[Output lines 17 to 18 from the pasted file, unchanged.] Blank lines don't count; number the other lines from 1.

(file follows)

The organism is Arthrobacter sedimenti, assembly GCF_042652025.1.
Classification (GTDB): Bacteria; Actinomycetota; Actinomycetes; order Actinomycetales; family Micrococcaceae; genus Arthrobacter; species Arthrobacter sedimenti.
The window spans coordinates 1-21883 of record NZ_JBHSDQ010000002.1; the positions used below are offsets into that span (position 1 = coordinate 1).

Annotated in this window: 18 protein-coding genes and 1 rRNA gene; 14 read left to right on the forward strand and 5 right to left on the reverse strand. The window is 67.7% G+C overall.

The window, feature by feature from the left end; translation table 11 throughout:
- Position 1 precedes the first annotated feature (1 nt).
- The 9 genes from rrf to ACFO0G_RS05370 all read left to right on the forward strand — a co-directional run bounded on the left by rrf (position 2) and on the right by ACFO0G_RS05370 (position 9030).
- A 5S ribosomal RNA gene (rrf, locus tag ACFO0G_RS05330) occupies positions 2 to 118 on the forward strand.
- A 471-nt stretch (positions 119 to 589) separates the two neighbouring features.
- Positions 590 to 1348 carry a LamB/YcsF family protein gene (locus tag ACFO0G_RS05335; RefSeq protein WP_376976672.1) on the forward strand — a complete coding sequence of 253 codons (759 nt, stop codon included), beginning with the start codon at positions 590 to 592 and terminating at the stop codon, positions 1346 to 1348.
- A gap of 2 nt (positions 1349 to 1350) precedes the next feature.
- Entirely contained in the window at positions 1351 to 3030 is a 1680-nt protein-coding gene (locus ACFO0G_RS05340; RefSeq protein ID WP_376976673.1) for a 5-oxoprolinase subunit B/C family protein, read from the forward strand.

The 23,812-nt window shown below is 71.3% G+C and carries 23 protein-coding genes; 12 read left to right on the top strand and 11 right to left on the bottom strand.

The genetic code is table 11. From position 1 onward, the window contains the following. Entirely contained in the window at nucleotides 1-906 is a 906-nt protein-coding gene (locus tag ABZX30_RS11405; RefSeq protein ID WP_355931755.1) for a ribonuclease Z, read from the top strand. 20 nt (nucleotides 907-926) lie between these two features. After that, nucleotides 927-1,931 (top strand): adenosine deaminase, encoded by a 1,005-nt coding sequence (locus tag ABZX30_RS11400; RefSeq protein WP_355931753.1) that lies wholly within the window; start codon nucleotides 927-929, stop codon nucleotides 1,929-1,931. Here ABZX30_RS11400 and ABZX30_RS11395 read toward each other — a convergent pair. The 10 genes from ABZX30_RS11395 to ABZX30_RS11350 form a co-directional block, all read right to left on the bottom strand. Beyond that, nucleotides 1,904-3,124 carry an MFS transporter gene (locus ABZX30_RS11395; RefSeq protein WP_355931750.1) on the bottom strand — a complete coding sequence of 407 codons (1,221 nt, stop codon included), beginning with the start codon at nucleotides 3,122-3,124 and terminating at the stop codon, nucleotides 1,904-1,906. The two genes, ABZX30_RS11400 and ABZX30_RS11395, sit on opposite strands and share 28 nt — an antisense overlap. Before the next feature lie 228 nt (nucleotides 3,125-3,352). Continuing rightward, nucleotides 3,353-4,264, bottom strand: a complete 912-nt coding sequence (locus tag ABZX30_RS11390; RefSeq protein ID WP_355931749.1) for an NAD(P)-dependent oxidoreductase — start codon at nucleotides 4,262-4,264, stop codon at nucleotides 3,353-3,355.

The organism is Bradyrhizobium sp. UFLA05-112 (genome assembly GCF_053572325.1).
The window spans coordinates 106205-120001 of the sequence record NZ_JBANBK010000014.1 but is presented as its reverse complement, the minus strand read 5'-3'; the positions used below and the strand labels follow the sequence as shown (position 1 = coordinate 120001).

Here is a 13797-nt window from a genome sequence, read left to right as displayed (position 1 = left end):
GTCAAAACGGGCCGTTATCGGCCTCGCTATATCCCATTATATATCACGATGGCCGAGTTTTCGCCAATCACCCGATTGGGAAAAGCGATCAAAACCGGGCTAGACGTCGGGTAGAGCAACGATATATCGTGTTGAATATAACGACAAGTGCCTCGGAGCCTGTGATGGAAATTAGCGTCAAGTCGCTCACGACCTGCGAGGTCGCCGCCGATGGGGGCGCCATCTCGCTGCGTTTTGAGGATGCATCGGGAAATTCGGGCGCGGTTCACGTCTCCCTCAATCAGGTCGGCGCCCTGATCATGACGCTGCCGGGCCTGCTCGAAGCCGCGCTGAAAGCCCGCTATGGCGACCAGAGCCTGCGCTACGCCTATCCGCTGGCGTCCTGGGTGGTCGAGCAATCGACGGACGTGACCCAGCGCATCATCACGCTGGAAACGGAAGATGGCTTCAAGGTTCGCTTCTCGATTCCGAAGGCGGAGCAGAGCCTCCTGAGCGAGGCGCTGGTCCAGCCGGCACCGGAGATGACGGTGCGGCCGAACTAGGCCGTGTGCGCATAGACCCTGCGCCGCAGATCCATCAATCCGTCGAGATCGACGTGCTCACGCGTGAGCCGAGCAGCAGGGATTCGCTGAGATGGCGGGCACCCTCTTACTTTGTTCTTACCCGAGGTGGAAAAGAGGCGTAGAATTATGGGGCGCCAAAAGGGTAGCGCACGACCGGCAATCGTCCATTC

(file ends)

Here is a 13797-nt window from a genome sequence, read left to right as displayed (position 1 = left end):
GTCAAAACGGGCCGTTATCGGCCTCGCTATATCCCATTATATATCACGATGGCCGAGTTTTCGCCAATCACCCGATTGGGAAAAGCGATCAAAACCGGGCTAGACGTCGGGTAGAGCAACGATATATCGTGTTGAATATAACGACAAGTGCCTCGGAGCCTGTGATGGAAATTAGCGTCAAGTCGCTCACGACCTGCGAGGTCGCCGCCGATGGGGGCGCCATCTCGCTGCGTTTTGAGGATGCATCGGGAAATTCGGGCGCGGTTCACGTCTCCCTCAATCAGGTCGGCGCCCTGATCATGACGCTGCCGGGCCTGCTCGAAGCCGCGCTGAAAGCCCGCTATGGCGACCAGAGCCTGCGCTACGCCTATCCGCTGGCGTCCTGGGTGGTCGAGCAATCGACGGACGTGACCCAGCGCATCATCACGCTGGAAACGGAAGATGGCTTCAAGGTTCGCTTCTCGATTCCGAAGGCGGAGCAGAGCCTCCTGAGCGAGGCGCTGGTCCAGCCGGCACCGGAGATGACGGTGCGGCCGAACTAGGCCGTGTGCGCATAGACCCTGCGCCGCAGATCCATCAATCCGTCGAGATCGACGTGCTCACGCGTGAGCCGAGCAGCAGGGATTCGCTGAGATGGCGGGCACCCTCTTACTTTGTTCTTACCCGAGGTGGAAAAGAGGCGTAGAATTATGGGGCGCCAAAAGGGTAGCGCACGACCGGCAATCGTCCATTC